The rite of spring break

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The rite of spring break

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James Franco as Alien in “Spring Breakers”

Sordid and sexy, beautifully shot in candy-cane colours, with a pretty cast of ex-Disney starlets, Harmony Korine’s Spring Breakers could be the date movie of the summer, depending on your date. It might transform the rest of your evening into a drug-fuelled sexual extravaganza. Just make sure neither you nor your sweetheart require character development or a believable plot.

Korine first came to prominence in 1995 with Kids, which he wrote for director Larry Clark while still a teenager. Its hero, a 16-year-old with AIDS, has a thing for deflowering virgins, thus giving them the disease the first time they have sex. Savaged by most as immoral, some critics saw it as an honest portrait of modern youth. This immoral-vs-honest debate continues to define the reaction to Korine’s films.

Two years after Kids, Korine made his directorial debut with Gummo. Called the “worst movie of the year” by the New York Times but lauded by Werner Herzog, Gummo was the movie that made Korine’s reputation. That was until his latest exploration of American white trash culture movie hit cinemas in the US two weeks ago. Spring Breakers is by far Harmony Korine’s most conventional film. It will be also be his first big commercial success. It has already made well over $10m, twice what it cost to produce. Gummo only made $116,000 in the theatres.

Using the visual language of Girls Gone Wild, gangster rap videos, and softcore lesbian porn, Spring Breakers tells the story of four college girls who want to go on vacation but don’t have the money. The solution: they steal a professor’s car and, brandishing a toy gun, brutally rob a drive-thru restaurant. Once in Florida, our heroes enjoy the traditional Spring Break activities of beer, bong hits, cocaine and cunnilingus. It is all so much fun they get arrested. Dragged to county lockup in their bikinis, they are told to pay a fine or spend three days in jail. Fortunately they are bailed out by Alien, a gangster/rapper/drug dealer, played by James Franco. Two of them find him a bit hardcore and head home but Franco falls in love with the other two, just as soon as they force him to fellate a loaded pistol.

Despite the new additions of mainstream actors and settings, Spring Breakers, like Korine’s earlier films, combines documentary techniques (real people, real locations, improvisation, episodic rather than narrative storytelling) with lurid subject matter. Korine gives the impression he is merely documenting worlds the rest of us are too fearful to explore. Pushing against this documentary aesthetic is the implausibility of the subject matter. In Spring Breakers, as in Gummo, his taste for the sordid pushes the story way beyond the plausible. Perhaps I have lived a mollycoddled life but I doubt even the most hardcore college girls would rob a chicken shack to pay for a vacation. Borrowing from Daddy or working as a stripper seem more sensible options. I do know a girl who tried to rob a bank with a toy gun but she did it to buy heroin, not to go to Florida so guys could pour beer all over her breasts. Unlike the girls in Spring Breakers, she got caught and went to jail.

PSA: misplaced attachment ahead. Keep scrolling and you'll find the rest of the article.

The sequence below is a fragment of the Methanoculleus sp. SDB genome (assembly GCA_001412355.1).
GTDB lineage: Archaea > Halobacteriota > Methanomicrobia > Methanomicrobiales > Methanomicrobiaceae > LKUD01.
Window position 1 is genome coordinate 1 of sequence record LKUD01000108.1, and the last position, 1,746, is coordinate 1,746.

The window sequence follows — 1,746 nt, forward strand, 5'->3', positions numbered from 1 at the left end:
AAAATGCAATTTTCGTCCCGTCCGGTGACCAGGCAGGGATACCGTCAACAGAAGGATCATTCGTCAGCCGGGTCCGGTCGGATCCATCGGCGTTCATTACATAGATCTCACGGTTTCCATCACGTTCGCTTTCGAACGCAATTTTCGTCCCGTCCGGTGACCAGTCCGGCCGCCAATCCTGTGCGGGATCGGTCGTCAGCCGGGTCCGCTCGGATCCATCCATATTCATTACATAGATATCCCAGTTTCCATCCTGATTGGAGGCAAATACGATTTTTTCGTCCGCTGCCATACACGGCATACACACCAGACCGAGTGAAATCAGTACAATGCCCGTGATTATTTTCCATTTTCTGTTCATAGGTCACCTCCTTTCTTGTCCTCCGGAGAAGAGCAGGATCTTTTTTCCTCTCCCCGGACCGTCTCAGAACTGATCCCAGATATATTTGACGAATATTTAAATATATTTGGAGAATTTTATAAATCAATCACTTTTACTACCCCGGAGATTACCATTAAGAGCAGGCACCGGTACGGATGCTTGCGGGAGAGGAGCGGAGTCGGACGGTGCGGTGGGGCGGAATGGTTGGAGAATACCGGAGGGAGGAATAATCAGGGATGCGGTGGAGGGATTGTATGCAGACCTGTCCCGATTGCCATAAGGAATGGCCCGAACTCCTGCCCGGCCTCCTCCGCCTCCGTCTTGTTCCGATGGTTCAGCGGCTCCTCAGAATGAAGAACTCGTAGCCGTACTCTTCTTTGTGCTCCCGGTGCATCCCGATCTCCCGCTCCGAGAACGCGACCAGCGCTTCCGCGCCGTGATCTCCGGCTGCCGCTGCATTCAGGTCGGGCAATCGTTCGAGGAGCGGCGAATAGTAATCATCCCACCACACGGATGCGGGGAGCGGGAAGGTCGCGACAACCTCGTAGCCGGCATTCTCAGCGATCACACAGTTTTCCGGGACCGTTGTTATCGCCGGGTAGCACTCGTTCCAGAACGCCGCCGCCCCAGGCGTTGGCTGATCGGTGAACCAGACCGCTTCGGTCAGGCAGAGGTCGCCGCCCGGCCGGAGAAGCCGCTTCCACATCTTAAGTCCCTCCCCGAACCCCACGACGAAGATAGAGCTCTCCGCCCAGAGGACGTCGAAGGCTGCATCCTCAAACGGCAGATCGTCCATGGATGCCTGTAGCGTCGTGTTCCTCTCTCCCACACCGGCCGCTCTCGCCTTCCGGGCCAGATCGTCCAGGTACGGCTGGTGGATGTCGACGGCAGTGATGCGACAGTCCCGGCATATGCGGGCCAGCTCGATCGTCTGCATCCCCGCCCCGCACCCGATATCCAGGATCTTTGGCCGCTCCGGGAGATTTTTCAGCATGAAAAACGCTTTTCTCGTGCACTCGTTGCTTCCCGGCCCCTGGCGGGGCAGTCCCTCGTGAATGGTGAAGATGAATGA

Korine’s tragic flaw is his taste for surface over feeling. In his movies, it is not enough to drown a cat, or shoot up a mansion, it has to seem everyday, meaningless, trivial. We never empathise, we never get inside his characters. One can imagine a movie which explores the motivations and pleasures of young women showing their bodies and titillating crowds of men. Spring Breakers is not even interested in that question.

For me the most disturbing—and revealing—scene in Korine’s oeuvre is in Gummo. A drunken white boy and a black dwarf sit on a couch. Korine himself plays the white boy, his arm around the handsome dwarf. The dialogue seems improvised as Korine—pawing the dwarf, pressuring him for sex—whines irritatingly that his mother, a lesbian midwife, didn’t love him. The dwarf becomes more and more uncomfortable. He can’t walk away while the camera is rolling as that would be unprofessional. He doesn’t want to offend his director but nor does he want this skeevy guy’s hands all over him. Korine pours beer over his own head and acts the fool, but the essence of the scene is a very creepy power play. Korine’s message seems to be, “I’m the director, I can do whatever I want to you.” Watching that scene again made me realise there is something very middle class about Harmony Korine. “Transgression” is a bourgeois concept. Gangsters like to think of themselves as sophisticates. It is only the middle class that get a thrill from shocking mummy and daddy.

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Tom Streithorst

Tom Streithorst
Tom Streithorst is a cameraman and journalist 




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